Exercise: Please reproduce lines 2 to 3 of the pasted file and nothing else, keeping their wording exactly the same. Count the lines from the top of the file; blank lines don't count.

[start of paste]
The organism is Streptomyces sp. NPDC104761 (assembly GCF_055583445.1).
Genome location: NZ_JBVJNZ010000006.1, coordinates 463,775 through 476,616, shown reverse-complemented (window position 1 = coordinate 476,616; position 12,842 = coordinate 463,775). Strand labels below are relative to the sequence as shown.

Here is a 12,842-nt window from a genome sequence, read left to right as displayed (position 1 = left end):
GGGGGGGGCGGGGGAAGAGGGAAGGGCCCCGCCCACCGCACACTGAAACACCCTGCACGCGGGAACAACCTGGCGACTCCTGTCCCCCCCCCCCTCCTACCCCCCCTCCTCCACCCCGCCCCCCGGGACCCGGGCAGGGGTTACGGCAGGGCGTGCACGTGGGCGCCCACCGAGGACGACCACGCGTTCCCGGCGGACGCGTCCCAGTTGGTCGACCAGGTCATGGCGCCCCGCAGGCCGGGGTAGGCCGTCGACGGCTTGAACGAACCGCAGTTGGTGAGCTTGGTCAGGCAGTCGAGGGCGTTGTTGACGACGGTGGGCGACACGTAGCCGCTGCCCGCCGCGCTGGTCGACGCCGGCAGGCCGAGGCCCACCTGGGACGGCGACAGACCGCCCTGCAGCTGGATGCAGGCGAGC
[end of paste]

Genome location: NZ_JBVJNZ010000006.1, coordinates 463,775 through 476,616, shown reverse-complemented (window position 1 = coordinate 476,616; position 12,842 = coordinate 463,775). Strand labels below are relative to the sequence as shown.

Here is a 12,842-nt window from a genome sequence, read left to right as displayed (position 1 = left end):